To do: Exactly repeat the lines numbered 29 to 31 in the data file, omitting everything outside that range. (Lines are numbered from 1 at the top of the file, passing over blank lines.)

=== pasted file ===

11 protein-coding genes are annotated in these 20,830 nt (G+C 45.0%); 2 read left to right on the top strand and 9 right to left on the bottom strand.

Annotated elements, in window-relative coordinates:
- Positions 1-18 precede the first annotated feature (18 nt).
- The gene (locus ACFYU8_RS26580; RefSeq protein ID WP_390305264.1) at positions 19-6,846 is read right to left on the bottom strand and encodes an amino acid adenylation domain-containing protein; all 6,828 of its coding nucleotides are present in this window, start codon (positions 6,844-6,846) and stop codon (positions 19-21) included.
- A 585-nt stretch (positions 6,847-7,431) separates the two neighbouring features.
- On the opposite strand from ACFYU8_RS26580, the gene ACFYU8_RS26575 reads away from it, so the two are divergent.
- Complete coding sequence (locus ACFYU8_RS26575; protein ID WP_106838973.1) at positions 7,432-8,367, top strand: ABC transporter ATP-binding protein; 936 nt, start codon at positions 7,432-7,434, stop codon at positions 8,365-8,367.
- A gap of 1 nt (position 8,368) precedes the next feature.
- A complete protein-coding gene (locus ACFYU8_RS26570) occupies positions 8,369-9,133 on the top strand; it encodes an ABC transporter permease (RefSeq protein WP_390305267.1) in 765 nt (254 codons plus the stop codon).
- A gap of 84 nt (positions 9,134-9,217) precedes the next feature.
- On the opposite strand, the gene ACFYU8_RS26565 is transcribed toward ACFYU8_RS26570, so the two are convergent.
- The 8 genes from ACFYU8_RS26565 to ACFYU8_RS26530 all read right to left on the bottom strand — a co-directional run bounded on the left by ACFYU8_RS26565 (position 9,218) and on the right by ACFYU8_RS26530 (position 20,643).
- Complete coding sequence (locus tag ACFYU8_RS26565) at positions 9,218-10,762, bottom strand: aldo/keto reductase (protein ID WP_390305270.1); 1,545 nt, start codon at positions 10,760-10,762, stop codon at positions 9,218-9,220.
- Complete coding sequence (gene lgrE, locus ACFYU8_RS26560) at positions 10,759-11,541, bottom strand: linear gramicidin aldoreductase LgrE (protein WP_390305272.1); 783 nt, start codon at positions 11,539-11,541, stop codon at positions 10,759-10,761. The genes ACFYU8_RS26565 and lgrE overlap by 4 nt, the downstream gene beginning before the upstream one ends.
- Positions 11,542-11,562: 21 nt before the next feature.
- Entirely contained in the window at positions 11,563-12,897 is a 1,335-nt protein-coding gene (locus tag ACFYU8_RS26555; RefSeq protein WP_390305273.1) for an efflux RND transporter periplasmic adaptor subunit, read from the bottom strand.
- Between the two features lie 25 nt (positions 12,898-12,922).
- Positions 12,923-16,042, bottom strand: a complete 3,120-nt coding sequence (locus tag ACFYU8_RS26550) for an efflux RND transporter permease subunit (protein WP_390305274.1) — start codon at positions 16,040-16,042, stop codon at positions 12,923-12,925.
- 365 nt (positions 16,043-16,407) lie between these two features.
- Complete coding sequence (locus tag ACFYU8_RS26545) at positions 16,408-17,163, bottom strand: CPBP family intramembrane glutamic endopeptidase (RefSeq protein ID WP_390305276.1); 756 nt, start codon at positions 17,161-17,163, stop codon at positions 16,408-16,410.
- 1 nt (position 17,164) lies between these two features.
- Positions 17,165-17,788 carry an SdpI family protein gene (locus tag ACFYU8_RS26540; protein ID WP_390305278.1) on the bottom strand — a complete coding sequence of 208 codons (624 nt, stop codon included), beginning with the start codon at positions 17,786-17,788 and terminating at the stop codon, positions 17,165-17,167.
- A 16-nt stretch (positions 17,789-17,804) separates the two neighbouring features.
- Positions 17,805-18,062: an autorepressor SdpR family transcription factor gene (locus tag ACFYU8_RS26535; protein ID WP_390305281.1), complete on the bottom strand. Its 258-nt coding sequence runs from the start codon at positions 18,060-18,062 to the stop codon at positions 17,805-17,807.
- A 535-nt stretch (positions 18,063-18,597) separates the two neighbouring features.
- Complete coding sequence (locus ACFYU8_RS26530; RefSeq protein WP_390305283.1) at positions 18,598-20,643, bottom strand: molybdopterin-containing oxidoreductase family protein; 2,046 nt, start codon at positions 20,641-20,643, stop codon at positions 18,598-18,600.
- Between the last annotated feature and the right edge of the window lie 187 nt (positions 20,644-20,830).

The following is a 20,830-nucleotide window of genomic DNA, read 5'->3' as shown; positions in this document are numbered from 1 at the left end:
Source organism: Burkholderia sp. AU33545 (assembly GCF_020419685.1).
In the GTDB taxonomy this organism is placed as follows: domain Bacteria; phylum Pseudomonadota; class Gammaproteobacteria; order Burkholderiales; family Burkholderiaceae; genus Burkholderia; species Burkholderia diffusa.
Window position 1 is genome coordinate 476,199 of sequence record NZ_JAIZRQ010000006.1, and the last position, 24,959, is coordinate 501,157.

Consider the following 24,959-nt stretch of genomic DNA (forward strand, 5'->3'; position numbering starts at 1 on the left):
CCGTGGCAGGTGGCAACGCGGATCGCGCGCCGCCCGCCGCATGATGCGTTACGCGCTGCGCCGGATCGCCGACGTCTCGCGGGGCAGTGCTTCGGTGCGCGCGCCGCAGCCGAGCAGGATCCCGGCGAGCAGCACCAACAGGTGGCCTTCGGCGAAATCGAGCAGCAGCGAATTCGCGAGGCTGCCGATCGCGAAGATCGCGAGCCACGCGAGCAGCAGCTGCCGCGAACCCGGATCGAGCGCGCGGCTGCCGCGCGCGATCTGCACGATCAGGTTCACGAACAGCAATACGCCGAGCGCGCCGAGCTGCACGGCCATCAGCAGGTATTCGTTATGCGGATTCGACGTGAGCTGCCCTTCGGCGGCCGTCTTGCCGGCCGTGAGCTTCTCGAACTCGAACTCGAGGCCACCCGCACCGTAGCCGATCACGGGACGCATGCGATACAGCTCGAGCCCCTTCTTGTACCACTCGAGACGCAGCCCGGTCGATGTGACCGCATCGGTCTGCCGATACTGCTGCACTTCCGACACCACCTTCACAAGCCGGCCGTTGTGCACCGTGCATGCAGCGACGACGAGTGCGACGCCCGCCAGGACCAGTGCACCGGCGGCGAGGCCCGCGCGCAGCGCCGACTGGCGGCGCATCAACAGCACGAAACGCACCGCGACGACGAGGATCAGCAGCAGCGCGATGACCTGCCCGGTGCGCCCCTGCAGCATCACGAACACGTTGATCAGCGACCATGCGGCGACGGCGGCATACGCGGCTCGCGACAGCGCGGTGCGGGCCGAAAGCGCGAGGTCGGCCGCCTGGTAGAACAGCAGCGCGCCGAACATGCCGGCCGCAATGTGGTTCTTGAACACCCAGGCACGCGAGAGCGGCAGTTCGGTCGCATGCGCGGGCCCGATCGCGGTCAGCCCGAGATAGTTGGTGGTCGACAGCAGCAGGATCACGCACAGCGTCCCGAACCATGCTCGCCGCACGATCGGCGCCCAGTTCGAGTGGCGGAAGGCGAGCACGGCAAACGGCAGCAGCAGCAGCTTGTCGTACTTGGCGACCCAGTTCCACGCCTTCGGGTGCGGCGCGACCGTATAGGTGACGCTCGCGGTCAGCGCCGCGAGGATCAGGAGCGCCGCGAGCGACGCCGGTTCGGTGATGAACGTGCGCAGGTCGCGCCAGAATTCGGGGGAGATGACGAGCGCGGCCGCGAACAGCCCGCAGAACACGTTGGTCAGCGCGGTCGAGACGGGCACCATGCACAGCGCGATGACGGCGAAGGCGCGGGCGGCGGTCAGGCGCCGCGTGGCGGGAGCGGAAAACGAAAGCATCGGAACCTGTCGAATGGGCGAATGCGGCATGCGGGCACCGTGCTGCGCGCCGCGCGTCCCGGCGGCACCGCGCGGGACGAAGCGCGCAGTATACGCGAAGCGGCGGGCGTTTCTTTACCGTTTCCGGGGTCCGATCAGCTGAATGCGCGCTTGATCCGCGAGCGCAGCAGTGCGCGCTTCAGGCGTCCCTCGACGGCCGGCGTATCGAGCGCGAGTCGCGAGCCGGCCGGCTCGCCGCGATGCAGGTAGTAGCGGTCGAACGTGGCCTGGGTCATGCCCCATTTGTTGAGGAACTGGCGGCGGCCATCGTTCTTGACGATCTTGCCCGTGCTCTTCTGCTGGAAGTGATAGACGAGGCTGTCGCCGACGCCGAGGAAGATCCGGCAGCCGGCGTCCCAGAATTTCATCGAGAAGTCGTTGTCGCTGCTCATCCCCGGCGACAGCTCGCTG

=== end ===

Source organism: Burkholderia sp. AU33545 (assembly GCF_020419685.1).
In the GTDB taxonomy this organism is placed as follows: domain Bacteria; phylum Pseudomonadota; class Gammaproteobacteria; order Burkholderiales; family Burkholderiaceae; genus Burkholderia; species Burkholderia diffusa.
Window position 1 is genome coordinate 476,199 of sequence record NZ_JAIZRQ010000006.1, and the last position, 24,959, is coordinate 501,157.